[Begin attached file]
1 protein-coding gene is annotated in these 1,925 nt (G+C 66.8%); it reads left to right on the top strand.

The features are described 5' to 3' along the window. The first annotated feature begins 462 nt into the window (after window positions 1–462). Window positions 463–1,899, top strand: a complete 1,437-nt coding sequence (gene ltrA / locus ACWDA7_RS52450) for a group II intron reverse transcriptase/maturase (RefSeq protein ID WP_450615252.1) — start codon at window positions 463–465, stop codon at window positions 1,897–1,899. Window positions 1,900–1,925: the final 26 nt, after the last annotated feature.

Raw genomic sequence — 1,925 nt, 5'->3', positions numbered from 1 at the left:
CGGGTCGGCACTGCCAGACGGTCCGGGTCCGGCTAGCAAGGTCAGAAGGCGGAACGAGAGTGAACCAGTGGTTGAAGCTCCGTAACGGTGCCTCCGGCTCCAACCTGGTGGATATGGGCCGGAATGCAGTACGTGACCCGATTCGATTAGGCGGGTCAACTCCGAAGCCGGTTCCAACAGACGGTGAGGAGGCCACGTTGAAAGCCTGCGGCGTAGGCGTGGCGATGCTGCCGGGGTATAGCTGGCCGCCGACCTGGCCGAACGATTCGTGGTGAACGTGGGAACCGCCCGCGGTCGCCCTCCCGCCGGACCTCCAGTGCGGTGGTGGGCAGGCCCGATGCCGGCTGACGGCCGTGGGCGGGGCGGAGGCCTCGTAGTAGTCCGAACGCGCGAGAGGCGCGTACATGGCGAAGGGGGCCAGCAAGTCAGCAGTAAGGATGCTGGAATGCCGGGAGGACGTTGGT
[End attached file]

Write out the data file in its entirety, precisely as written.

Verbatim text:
1 protein-coding gene is annotated in these 1,925 nt (G+C 66.8%); it reads left to right on the top strand.

The features are described 5' to 3' along the window. The first annotated feature begins 462 nt into the window (after window positions 1–462). Window positions 463–1,899, top strand: a complete 1,437-nt coding sequence (gene ltrA / locus ACWDA7_RS52450) for a group II intron reverse transcriptase/maturase (RefSeq protein ID WP_450615252.1) — start codon at window positions 463–465, stop codon at window positions 1,897–1,899. Window positions 1,900–1,925: the final 26 nt, after the last annotated feature.

Raw genomic sequence — 1,925 nt, 5'->3', positions numbered from 1 at the left:
CGGGTCGGCACTGCCAGACGGTCCGGGTCCGGCTAGCAAGGTCAGAAGGCGGAACGAGAGTGAACCAGTGGTTGAAGCTCCGTAACGGTGCCTCCGGCTCCAACCTGGTGGATATGGGCCGGAATGCAGTACGTGACCCGATTCGATTAGGCGGGTCAACTCCGAAGCCGGTTCCAACAGACGGTGAGGAGGCCACGTTGAAAGCCTGCGGCGTAGGCGTGGCGATGCTGCCGGGGTATAGCTGGCCGCCGACCTGGCCGAACGATTCGTGGTGAACGTGGGAACCGCCCGCGGTCGCCCTCCCGCCGGACCTCCAGTGCGGTGGTGGGCAGGCCCGATGCCGGCTGACGGCCGTGGGCGGGGCGGAGGCCTCGTAGTAGTCCGAACGCGCGAGAGGCGCGTACATGGCGAAGGGGGCCAGCAAGTCAGCAGTAAGGATGCTGGAATGCCGGGAGGACGTTGGT